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4/27/2017 Newsela | Climate change in the U.S.

Great Plains

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Bison graze on prairie grasslands within sight of vehicles driving through Custer State Park on June 10, 2012, in Custer, South Dakota. Photo by: Melanie Stetson Freeman/The
Christian Science Monitor via Getty Images

Climate change in the U.S. Great Plains


U.S. Environmental Protection Agency, adapted by Newsela sta

Overview

The Great Plains stretch from Canada to Mexico across the The Great Plains extend down the middle of the United States. The
region covers the states of Montana, Wyoming, North Dakota, South
middle of the country. They are made up of flat plains. The Dakota, Nebraska, Kansas, Oklahoma and Texas. Map: EPA.gov. [click to
expand]
Plains are made up many kinds of ecosystems. They include

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forests, marshes and desert. The region has very different


climates. Different areas have different temperatures and
amounts of rain and snow.

The region experiences a wide range of temperatures. In the


mountains of Montana and Wyoming, average temperatures are
less than 40 degrees Fahrenheit. In southern Texas, it is 70
degrees Fahrenheit. Temperatures are warming across the
Great Plains. North Dakota's average temperature has increased faster than any other state in the lower 48
states.The number of days with temperatures over 100 degrees Fahrenheit are expected to double in the northern
Plains by 2050. The southern Plains may experience worse heat, with four times the number of days over 100
degrees Fahrenheitthan it currently gets. Higher temperatures lead to greater evaporation and surface water losses,
leading to less drinking water. Also, higher temperatures mean more energy and electricity is needed for air
conditioning.

Average rainfall in the Great Plains changes as you go from east to west. Eastern Texas and Oklahoma experience
more than 50 inches a year. Parts of Montana, Wyoming and western Texas receive less than 15 inches a year.
Future patterns will change across the region. In northern states, rain and snow will increase. In the central Great
Plains, less rainfall is expected. This could lead to drier summers. Southern states will experience longer periods
without rainfall.

EffectsOnCommunities

Climate change hits young, elderly, ill and poor people the hardest. The Great Plains has 70native tribes. They have
fewer hospitals and less access to health care to protect them.

Climate change is also affecting tribal way of life. Some culturally important plants and animals have disappeared.
Spring has been coming earlier, which changes when they can have certain events.

EffectsOnWater
Water in this region comes mostly from the High Plains Aquifer system. An aquifer is a way for water to travel
underground. The High Plains Aquifer runs beneath parts of eight states. It also provides drinking water for more
than 80 percent of the people living above it. The region also uses it to produce energy through dams.

More water leaves the aquifer than comes in. It goes out through irrigation. Irrigation is what farmers use to water
plants without rain. The average water level has gone down by 14 feet since irrigation started around 1950. Water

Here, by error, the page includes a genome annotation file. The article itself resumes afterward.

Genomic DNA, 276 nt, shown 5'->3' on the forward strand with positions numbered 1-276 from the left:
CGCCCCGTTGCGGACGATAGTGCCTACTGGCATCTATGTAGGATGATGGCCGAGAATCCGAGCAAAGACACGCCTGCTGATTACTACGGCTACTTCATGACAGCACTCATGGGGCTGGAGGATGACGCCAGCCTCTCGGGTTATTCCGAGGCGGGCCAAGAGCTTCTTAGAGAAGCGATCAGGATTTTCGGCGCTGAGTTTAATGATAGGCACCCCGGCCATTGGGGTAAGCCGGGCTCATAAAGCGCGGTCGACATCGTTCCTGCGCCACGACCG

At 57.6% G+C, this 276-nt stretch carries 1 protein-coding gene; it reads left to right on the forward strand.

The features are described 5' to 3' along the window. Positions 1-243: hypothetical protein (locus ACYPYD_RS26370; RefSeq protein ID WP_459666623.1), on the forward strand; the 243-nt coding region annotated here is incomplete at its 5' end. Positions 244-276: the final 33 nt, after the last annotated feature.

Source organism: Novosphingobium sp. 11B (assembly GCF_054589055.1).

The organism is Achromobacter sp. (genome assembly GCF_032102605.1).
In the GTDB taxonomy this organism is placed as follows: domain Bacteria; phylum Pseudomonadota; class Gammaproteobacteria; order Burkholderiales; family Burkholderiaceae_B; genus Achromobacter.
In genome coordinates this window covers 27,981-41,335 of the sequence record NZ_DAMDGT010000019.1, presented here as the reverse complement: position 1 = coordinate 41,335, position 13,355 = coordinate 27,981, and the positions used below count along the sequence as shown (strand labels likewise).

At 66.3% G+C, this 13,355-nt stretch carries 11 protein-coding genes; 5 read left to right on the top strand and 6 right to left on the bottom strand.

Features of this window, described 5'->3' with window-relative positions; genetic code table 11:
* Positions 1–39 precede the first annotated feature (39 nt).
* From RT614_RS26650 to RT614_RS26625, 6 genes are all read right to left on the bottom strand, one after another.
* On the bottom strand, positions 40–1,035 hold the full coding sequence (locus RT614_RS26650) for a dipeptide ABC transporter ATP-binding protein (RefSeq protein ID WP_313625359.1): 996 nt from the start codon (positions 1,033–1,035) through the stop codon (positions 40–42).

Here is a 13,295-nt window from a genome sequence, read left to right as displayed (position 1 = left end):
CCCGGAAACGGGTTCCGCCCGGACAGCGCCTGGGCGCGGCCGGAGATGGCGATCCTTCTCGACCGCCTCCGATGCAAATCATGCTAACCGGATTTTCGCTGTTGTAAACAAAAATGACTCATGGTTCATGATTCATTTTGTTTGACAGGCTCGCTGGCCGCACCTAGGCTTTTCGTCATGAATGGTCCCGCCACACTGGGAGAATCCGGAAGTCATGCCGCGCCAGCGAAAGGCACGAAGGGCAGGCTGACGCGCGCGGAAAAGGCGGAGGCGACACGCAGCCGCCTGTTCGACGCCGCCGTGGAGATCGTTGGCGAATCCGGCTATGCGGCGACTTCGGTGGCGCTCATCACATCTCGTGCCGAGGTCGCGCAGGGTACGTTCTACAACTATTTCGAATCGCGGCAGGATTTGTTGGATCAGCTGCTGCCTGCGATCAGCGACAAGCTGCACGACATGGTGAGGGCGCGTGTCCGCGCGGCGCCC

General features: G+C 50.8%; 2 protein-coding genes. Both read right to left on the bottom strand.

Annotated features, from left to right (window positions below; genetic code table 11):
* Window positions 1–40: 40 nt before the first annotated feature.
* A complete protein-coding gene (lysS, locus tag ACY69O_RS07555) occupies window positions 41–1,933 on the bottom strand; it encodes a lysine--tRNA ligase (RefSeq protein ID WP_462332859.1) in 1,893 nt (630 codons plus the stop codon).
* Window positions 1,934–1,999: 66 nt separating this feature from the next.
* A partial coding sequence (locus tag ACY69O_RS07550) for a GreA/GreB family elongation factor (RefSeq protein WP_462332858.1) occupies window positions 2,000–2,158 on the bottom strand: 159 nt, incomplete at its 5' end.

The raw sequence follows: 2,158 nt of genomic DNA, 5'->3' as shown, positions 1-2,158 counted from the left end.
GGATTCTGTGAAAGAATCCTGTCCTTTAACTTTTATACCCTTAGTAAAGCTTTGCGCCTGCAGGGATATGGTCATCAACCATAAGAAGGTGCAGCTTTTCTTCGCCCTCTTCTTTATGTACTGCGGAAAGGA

returns to the aquifer from rain and snow. In the northern Great Plains, rain can recharge the aquifer quickly.
However, climate change might increase flooding, causing dirtier water and washing away soil. In the southern
part, with less rain and snow, the aquifer's water level goes down even more. Climate change could worsen this
situation by causing drier conditions and increasing the need for irrigation.

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Agriculture uses most of the landin the Great Plains. It is important to business there. Climate change could make
farming less predictable.

In the northern Plains, crops benefit from increased rain and snow in winter and spring. However, if the fields
become too wet, fewer crops can grow. Heavier rainfall would also harm crops and soil quality. Summer rainfall is
not expected to go up. This makes drought more dangerous. Meanwhile, higher summer temperatures are likely to
lower plant growth. In the central and southern Plains, the higher temperatures and decreased rainfall will increase
irrigation demands. Crop growth could be cut in half.

The Great Plains is already experiencing warmer winters. This winter will be even warmer. More bugs and weeds
can come. Also, winter crops are in greater danger of damage.

Livestock, like cows and chickens, is a big part of business in the Great Plains. Warmer temperatures harm animals.
That means less meat, milk and eggs. Diseases may increase. It also costs more to keep the animals cool.

Livestock need a lot of water. Some of the largest water use in the country occurs in the Great Plains. Texas uses the
most water for livestock in the country. As livestock business continues, more water will be needed.

EffectsOnPlantsAndAnimals

Land is developed for humans to use. But thenanimals and plants have fewer places to live. Climate change is also
increasing harmful insect outbreaks and changing when plants flower. Wildfires are increasing.

Climate change is affecting animals hunted for food. This includes ducks, deer and fish. Many of these animals rely
on shallow lakes. The lakes also help recharge the High Plains Aquifer. Agricultural practices have changed most of
the large lakes that fill up for part of the year in the southern Great Plains.

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